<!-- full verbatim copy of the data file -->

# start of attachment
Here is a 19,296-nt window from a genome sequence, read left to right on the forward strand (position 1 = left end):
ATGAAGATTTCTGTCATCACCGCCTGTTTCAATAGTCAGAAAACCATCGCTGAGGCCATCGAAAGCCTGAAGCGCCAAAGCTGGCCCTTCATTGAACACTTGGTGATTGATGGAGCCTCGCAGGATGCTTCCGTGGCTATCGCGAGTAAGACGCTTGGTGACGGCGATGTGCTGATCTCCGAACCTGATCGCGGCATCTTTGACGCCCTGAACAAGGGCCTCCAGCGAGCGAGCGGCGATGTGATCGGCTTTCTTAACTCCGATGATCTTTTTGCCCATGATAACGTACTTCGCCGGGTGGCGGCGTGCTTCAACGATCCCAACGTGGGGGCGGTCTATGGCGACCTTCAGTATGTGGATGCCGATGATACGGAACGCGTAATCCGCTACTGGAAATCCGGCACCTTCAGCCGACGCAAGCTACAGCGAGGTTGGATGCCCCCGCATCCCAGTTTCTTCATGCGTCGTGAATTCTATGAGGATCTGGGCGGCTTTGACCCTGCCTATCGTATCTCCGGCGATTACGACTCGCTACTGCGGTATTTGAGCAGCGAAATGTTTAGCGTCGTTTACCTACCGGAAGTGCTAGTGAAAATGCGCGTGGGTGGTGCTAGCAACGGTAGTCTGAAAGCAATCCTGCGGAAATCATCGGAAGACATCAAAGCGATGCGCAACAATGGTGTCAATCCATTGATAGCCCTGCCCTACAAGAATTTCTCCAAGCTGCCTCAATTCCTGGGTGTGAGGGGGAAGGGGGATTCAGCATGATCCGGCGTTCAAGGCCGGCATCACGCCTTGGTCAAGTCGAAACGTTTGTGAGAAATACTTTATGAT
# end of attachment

Here is a 19,296-nt window from a genome sequence, read left to right on the forward strand (position 1 = left end):
ATGAAGATTTCTGTCATCACCGCCTGTTTCAATAGTCAGAAAACCATCGCTGAGGCCATCGAAAGCCTGAAGCGCCAAAGCTGGCCCTTCATTGAACACTTGGTGATTGATGGAGCCTCGCAGGATGCTTCCGTGGCTATCGCGAGTAAGACGCTTGGTGACGGCGATGTGCTGATCTCCGAACCTGATCGCGGCATCTTTGACGCCCTGAACAAGGGCCTCCAGCGAGCGAGCGGCGATGTGATCGGCTTTCTTAACTCCGATGATCTTTTTGCCCATGATAACGTACTTCGCCGGGTGGCGGCGTGCTTCAACGATCCCAACGTGGGGGCGGTCTATGGCGACCTTCAGTATGTGGATGCCGATGATACGGAACGCGTAATCCGCTACTGGAAATCCGGCACCTTCAGCCGACGCAAGCTACAGCGAGGTTGGATGCCCCCGCATCCCAGTTTCTTCATGCGTCGTGAATTCTATGAGGATCTGGGCGGCTTTGACCCTGCCTATCGTATCTCCGGCGATTACGACTCGCTACTGCGGTATTTGAGCAGCGAAATGTTTAGCGTCGTTTACCTACCGGAAGTGCTAGTGAAAATGCGCGTGGGTGGTGCTAGCAACGGTAGTCTGAAAGCAATCCTGCGGAAATCATCGGAAGACATCAAAGCGATGCGCAACAATGGTGTCAATCCATTGATAGCCCTGCCCTACAAGAATTTCTCCAAGCTGCCTCAATTCCTGGGTGTGAGGGGGAAGGGGGATTCAGCATGATCCGGCGTTCAAGGCCGGCATCACGCCTTGGTCAAGTCGAAACGTTTGTGAGAAATACTTTATGAT